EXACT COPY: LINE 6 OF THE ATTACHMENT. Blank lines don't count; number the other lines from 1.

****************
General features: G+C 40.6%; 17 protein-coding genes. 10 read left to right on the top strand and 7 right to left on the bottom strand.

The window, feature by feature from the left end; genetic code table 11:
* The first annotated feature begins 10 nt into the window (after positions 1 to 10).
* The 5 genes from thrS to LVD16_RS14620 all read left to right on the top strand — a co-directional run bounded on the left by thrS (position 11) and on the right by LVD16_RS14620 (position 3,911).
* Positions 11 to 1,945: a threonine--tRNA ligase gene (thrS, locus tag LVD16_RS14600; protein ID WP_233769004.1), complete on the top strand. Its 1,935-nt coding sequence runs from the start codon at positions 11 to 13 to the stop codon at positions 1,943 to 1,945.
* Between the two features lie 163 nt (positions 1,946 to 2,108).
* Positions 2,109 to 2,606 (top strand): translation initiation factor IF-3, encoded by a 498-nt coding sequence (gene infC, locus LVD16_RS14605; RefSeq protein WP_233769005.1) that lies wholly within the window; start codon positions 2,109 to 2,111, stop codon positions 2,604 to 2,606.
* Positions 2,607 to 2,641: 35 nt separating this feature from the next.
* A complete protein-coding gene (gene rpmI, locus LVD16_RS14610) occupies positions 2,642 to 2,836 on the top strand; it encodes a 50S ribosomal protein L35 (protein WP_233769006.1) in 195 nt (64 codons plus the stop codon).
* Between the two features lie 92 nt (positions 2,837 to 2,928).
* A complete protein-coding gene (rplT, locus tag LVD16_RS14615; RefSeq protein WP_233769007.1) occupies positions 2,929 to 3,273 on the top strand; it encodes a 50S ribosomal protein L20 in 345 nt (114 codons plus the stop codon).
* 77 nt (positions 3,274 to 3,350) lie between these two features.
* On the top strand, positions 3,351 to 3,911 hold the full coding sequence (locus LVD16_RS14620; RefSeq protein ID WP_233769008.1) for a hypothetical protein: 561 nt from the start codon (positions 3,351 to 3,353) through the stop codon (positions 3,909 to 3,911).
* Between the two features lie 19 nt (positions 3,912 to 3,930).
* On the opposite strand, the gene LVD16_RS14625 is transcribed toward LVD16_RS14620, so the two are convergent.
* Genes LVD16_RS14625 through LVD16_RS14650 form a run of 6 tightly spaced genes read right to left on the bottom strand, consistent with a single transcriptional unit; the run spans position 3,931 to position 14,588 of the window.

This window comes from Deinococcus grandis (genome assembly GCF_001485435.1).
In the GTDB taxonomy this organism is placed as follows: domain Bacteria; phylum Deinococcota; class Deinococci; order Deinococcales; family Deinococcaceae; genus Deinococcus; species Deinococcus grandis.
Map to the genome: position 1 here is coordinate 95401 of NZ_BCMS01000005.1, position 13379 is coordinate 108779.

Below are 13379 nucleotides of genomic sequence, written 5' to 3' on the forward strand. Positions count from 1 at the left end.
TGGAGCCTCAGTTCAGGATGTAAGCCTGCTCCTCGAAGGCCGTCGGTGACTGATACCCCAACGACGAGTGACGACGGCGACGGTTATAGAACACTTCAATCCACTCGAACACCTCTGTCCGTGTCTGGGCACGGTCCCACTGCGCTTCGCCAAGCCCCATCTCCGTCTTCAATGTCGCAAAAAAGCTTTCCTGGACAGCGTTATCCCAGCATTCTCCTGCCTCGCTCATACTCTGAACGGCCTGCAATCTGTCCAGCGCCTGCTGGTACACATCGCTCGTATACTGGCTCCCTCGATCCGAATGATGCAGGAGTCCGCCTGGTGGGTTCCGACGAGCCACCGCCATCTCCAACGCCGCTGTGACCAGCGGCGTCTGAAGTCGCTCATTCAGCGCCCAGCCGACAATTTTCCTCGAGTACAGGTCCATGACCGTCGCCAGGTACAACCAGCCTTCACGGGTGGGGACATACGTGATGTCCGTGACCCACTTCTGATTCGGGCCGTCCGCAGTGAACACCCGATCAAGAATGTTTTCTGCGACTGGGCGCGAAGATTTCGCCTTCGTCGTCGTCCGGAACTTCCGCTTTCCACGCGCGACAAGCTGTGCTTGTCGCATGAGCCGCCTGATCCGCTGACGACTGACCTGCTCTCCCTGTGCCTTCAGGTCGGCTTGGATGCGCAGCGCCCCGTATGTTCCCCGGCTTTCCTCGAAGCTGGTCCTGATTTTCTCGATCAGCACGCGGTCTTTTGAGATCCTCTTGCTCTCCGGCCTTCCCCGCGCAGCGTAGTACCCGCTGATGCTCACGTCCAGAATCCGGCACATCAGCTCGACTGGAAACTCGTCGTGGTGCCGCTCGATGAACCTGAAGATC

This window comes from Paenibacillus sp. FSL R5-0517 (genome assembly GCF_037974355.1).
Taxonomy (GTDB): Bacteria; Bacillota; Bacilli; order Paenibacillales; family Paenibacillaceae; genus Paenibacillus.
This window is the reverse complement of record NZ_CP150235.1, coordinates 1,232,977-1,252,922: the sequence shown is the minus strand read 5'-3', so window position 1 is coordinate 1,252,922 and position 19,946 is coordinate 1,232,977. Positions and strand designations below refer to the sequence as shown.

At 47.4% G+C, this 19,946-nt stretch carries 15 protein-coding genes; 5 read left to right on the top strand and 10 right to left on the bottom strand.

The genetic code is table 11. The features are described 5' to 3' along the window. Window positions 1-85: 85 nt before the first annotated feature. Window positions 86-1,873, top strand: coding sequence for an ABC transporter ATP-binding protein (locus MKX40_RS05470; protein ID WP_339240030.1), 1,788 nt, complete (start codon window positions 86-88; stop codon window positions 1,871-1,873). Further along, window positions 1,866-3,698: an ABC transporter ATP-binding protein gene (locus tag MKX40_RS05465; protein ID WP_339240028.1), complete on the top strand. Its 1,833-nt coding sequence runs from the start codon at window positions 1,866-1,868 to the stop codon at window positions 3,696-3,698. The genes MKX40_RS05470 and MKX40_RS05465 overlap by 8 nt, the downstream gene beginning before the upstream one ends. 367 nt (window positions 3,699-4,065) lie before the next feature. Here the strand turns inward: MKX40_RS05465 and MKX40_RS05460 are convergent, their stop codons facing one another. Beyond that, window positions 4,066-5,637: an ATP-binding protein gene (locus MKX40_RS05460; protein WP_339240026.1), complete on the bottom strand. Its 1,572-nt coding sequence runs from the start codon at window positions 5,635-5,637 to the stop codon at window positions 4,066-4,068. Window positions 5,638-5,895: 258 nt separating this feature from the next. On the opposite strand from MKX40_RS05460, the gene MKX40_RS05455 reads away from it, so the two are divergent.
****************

* Between the two features lie 163 nt (positions 1,946 to 2,108).